Mishna • These sages who had memorized all this were sometimes called Tzana dimle safer • (a basket full of books)
Mishna • Yeshua called the Mishna, “The traditions of the Elders” • Not all traditions are bad. • Yeshua observed many traditions in His practice of faith.
Mishna • He came up to read from the Scripture (Luke 4:16-22) • He observed Chanukah (John 10:22). • He expounded upon Scripture as did the rabbis of His day.
Mishna • He did not condemn all traditions. • But I hear that from Christian theologians all the time. • But what they’re really saying is, “Jewish traditions” are man made traditions… not their traditions! • Anyway, Yeshua condemned only those that made God’s word void or came from Pagan origin
Mishna • Paul said in (2Th 2:15) Therefore, brethren, stand fast, and hold the traditions which ye have been taught, whether by word, or our epistle.
Mishna • We have traditions today like the 4th of July. It’s not Biblical but it’s not a bad tradition. (Canada day is a good tradition). • As long as it doesn’t replace G-d’s appointed times or Feasts or disagree with Biblical principles, then it is ok.
Mishna • Christianity has traditions that violate God’s commandments. • The Church violates the Sabbath by their own traditional Sabbath (Sunday). A Sunday Sabbath is not commanded; the seventh-day Sabbath is.
Mishna • Instead of Passover, the Church observes Easter (Ishtar), a pagan tradition – not a commandment.
Mishna • The Church does not observe the Feast of Trumpets, the Day of Atonement, or the Feast of Tabernacles – all Biblically commanded holy days. Instead, they observe Lent, All Saints Day, and Christmas – none of these days are Biblical – they are all traditional, man-made “holy” days.
Mishna • So what are these Jewish traditions in the Mishna? • The Rabbis called these traditions “fences”. • The Mishna is made up of various fences around Torah. • What kind of fences? • For example:
Mishna • The Torah tells us not to work on the Sabbath. • It doesn’t give us a lot of details though on what exactly is considered work • So the Rabbis put up a fence. They wrote a Mishna.
Mishna • Various Rabbinical scholars got together at various times and discussed what exactly constitutes work. • The Rabbis had been asked these questions by their flock and they needed an answer!
Mishna • Christians did the same thing, the Church Fathers wrote volumes of books explaining the Bible. But the writings of the Jews??? Those were thrown out! • However, 2000 years later, Christians are beginning to see the value of Jewish writings.
Mishna • For Example: Dr. David Bivin • David Bivin, a Gentile Believer in Yeshua is director and owner of the Jerusalem Perspective, a unique, Jerusalem-based work. David is a member of the Jerusalem School of Synoptic Research, a think tank made up of Jewish and Christian scholars dedicated to better understanding the Synoptic Gospels (Matthew, Mark and Luke) from a Hebraic viewpoint
Mishna • He is also the author of Understanding The Difficult Words Of Jesus” • David Bivin says of the Mishna • “Yeshua apparently attached great importance to the Mishna and it seems he considered it to be authoritative.”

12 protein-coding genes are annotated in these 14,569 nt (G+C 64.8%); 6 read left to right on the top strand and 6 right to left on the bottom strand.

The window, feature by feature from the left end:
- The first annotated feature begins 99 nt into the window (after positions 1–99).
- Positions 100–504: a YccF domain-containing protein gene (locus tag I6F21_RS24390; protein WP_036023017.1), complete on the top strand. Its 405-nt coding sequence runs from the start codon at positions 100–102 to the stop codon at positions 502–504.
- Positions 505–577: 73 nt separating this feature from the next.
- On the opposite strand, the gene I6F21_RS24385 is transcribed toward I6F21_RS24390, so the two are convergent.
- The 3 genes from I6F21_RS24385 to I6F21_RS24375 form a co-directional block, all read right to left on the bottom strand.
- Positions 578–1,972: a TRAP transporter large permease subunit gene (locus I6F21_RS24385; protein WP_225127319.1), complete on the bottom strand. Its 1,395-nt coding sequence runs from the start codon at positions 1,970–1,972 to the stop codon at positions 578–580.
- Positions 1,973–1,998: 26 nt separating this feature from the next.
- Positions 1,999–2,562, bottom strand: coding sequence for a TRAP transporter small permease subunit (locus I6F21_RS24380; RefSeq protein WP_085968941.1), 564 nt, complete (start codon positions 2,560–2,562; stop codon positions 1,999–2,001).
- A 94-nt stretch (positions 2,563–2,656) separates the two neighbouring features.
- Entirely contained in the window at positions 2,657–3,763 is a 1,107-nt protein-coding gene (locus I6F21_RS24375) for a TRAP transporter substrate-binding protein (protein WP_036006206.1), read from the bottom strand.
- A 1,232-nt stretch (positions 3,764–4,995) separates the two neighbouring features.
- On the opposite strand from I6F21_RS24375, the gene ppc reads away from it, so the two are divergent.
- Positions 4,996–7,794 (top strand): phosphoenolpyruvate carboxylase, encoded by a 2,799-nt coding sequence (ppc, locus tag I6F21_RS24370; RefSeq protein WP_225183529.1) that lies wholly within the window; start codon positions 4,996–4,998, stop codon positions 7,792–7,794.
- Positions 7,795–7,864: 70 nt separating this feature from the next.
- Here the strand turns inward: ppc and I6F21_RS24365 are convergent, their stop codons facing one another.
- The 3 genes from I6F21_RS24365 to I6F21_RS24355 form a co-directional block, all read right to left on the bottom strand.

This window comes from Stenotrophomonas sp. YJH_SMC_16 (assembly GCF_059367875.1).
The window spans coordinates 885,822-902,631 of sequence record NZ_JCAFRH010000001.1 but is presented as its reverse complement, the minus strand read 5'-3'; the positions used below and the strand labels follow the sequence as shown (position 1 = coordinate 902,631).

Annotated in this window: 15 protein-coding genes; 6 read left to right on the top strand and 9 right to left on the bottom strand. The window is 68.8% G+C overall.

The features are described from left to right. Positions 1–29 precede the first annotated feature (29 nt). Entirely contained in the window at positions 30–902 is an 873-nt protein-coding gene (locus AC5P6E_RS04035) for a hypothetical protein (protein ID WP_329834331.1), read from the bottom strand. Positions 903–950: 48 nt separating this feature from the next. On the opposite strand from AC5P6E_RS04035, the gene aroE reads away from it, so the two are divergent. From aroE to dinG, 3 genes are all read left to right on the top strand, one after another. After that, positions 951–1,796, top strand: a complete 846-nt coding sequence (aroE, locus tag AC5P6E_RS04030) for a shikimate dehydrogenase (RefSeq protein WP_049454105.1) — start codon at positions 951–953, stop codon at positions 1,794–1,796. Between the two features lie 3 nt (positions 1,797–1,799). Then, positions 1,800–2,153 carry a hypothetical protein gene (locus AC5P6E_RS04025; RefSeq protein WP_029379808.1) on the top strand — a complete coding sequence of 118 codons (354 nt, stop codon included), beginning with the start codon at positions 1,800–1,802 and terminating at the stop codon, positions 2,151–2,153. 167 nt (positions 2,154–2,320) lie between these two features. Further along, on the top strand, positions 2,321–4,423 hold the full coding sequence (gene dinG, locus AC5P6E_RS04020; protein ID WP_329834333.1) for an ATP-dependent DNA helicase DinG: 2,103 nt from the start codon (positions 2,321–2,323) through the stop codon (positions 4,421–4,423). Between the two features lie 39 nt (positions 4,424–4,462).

Gemara • Now the second part of the Talmud is the Gemara
Gemara • The Gemara is a commentary on the Mishna • It dates long after Yeshua' s time. • Why does it matter when the Mishna and Gemara are dated?
Gemara • Because Yeshua said, “Do as the Pharisees say.” • The Pharisees followed the Mishna. Not as it is today but parts of it do date to when Yeshua said these words. • So we need to know what was in the Mishna in the first century. • Not so much with the Gemara
Gemara • The Gemara isn’t as valuable to us as Believers but it still has value. • From the Gemara we learn about the Jewish community through the centuries • We learn about persecutions and trials that we had not known about otherwise • We also find holes in it’s theology that we can use for Jewish evangelism
Gemara • If you’re sharing with an orthodox Jewish friend (who believes that the Talmud is binding) you could point out to him that Akiva said you could mix meat with milk. • There’s also some great stories in the Gemara that help expound Biblical principles, better then any 3-5 point sermon I’ve heard from Preachers.
What we as Believers can learn from Talmud • As we know Yeshua called the Mishna “the traditions of the Elders” and He endorsed it. • But what can we learn from it today?
What we as Believers can learn from Talmud • the Talmud undoubtedly contains many of the teachings and discussions about the meaning of Scripture that were prevalent at the time of Yeshua.
What we as Believers can learn from Talmud • We find many of the debates between Hillel and Shammai (two of the larger schools of thought in Israel) in the first century. • Hillel was more liberal and Shammai was more strict.
What we as Believers can learn from Talmud • Yeshua takes stands that sometimes agree with one and sometimes the other. For example, in Matthew chapter 19 when Yeshua is asked about divorce.
What we as Believers can learn from Talmud • No doubt his listeners were eager to see if He sided with the more liberal school of Hillel, who allowed divorce for many reasons, or with the more conservative Shammai, who was very restrictive on the subject. Here Yeshua comes closer to the school of Shammai in His answer.